Peer-to-peer (P2P) technology company Groove Networks has announced the release of the first version of its enterprise collaboration platform and the initial sale of 10,000 licences to pharmaceutical giant GlaxoSmithKline.
P2P refers to technology that allows PC users to share information and programs without going through a centralised server. The most widely known example is the music swapping service Napster.
Groove 1.0 is the brainchild of the company's chief executive Ray Ozzie, who in the 1980s invented Lotus Notes which IBM ultimately bought for $3.5bn.
Groove expands the concept of Lotus Notes - which allows people in the same office to post messages and respond to one another - to the world and adds several useful features.
It is being used by early enterprise adopters to bring people together spontaneously and securely across enterprise boundaries to work on time-critical projects.
The first version of Groove 1.0 will allow scientists and others at GlaxoSmithKline to set up small work groups where they not only share files and reports but also work together simultaneously with others inside and outside the company.
"It's all about helping people communicate and work together whenever they're separated in time and space," said Ozzie.
Groove is made up of communication and information tools which are built on a peer computing platform that developers can use to integrate the application with existing business systems such as customer relationship management, document management, product design or enterprise resource planning.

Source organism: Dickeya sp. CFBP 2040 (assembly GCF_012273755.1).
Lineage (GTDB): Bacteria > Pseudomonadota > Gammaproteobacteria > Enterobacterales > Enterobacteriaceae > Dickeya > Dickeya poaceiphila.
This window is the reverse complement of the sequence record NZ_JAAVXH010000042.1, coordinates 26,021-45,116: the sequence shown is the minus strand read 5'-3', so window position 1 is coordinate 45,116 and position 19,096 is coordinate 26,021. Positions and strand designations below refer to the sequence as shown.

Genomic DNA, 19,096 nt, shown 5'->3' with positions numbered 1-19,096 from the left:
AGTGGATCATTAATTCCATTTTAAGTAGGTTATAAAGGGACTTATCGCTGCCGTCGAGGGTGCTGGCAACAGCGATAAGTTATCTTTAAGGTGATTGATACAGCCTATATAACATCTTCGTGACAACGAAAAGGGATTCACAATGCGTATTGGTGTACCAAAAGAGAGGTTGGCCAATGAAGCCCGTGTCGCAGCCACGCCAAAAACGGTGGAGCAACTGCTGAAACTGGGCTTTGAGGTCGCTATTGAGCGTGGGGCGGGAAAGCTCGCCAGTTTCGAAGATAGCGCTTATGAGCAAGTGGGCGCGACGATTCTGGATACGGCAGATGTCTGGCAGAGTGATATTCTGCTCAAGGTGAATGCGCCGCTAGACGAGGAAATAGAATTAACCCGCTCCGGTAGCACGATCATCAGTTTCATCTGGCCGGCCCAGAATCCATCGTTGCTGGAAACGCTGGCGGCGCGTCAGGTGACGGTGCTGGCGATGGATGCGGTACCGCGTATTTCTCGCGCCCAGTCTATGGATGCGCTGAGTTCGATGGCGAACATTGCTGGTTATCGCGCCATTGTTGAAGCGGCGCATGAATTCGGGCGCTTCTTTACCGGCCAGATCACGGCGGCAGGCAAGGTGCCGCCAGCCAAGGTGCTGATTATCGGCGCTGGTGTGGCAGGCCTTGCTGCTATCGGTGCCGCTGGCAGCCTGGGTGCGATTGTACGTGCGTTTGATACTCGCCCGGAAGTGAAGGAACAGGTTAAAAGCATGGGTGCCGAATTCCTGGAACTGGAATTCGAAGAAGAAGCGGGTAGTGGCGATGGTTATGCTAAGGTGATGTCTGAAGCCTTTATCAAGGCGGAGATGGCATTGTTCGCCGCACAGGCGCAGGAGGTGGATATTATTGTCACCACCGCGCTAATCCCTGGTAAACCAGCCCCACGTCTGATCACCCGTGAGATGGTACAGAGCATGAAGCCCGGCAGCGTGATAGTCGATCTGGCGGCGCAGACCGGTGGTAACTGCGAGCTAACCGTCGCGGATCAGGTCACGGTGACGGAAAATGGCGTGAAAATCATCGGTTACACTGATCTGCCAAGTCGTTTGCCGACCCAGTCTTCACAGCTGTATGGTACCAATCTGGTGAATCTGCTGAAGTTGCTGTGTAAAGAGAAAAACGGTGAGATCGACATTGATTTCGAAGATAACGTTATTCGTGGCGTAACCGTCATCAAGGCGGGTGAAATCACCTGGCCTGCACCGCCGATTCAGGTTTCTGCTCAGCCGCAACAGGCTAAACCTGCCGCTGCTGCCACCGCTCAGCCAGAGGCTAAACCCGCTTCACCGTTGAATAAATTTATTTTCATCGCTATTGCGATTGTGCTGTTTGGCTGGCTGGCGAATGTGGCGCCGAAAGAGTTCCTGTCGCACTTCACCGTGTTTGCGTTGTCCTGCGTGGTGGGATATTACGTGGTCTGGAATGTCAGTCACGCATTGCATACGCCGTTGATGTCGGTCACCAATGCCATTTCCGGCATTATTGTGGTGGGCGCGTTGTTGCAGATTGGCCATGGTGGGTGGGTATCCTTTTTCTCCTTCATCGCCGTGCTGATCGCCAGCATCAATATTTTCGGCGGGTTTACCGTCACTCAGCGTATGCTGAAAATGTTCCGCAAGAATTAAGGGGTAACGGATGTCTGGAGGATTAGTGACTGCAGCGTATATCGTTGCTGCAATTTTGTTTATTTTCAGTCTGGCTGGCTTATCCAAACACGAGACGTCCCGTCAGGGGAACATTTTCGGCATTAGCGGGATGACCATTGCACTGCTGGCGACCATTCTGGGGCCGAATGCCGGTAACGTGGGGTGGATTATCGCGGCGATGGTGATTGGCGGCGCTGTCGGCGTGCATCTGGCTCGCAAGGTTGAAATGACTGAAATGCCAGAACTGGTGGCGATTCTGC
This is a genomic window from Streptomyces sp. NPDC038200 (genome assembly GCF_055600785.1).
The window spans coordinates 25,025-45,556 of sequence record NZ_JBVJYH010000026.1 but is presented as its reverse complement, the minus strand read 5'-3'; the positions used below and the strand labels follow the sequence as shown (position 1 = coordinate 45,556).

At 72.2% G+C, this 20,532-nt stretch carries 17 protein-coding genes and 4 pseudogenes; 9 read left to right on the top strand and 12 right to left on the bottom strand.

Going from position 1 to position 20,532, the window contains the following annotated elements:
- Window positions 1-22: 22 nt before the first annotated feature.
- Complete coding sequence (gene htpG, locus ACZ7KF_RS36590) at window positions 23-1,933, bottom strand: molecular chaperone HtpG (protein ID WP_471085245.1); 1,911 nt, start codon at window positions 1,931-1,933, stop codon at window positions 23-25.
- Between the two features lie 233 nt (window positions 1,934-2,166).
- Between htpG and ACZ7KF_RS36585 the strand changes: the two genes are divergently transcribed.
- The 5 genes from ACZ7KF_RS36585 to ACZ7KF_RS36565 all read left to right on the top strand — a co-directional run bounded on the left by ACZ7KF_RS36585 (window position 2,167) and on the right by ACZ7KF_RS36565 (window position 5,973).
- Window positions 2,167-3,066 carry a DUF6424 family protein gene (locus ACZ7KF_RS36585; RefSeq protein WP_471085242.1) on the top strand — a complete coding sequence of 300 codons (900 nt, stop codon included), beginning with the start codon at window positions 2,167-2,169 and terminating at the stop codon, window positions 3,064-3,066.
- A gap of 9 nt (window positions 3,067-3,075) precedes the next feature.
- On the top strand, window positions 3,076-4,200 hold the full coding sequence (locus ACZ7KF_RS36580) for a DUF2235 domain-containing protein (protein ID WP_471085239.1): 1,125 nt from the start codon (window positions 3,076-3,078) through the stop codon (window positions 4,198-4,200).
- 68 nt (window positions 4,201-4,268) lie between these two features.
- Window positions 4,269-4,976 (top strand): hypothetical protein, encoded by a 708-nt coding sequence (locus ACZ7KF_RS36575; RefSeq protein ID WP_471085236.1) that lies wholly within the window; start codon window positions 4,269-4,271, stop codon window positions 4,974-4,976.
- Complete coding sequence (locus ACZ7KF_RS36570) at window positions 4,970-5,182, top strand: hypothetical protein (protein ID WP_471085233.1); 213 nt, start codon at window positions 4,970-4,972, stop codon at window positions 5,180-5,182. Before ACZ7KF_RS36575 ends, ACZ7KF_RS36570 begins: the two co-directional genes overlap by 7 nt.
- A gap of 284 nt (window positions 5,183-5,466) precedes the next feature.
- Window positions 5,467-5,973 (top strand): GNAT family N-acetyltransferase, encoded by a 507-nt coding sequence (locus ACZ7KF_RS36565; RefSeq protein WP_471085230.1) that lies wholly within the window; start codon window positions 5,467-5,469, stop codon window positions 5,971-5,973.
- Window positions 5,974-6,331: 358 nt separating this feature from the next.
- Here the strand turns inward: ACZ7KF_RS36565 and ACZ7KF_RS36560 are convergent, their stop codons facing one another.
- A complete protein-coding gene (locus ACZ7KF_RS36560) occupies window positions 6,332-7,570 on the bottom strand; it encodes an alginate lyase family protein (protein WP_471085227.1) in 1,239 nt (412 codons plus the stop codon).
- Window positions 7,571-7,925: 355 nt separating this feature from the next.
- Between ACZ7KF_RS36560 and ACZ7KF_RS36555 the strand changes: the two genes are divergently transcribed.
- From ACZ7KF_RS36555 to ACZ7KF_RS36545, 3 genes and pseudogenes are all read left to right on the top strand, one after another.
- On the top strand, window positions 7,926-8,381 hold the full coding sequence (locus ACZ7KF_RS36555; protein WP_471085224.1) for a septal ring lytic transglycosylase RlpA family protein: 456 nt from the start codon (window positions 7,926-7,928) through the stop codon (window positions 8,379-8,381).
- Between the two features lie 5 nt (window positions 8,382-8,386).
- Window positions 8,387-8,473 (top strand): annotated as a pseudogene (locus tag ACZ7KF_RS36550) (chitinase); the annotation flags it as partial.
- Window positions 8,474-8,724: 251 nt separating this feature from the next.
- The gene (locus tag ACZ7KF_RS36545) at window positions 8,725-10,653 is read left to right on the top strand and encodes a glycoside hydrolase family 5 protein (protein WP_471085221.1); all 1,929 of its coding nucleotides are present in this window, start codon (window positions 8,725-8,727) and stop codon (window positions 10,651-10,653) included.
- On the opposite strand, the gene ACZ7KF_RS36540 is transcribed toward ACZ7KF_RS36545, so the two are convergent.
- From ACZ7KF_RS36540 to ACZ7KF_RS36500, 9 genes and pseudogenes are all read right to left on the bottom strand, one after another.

The services, which work only with Windows and are accessed with a web browser, include a centrally managed user directory and usage policies based on users, groups and domains.
Ford Calhoun, chief information officer at GlaxoSmithKline, said that teams frequently work with scientists from biotechnology companies and universities and need to share sensitive information. They often change team members as the project progresses.
"Groove appears to lend itself uniquely to our challenge of supporting these teams with technology that can assist their life-changing research," Calhoun said.
The system has also been selected as the communications infrastructure for the collaborative environment that will support a Defense Advanced Research Projects Agency investigation studying human and software agent interaction using P2P technologies.
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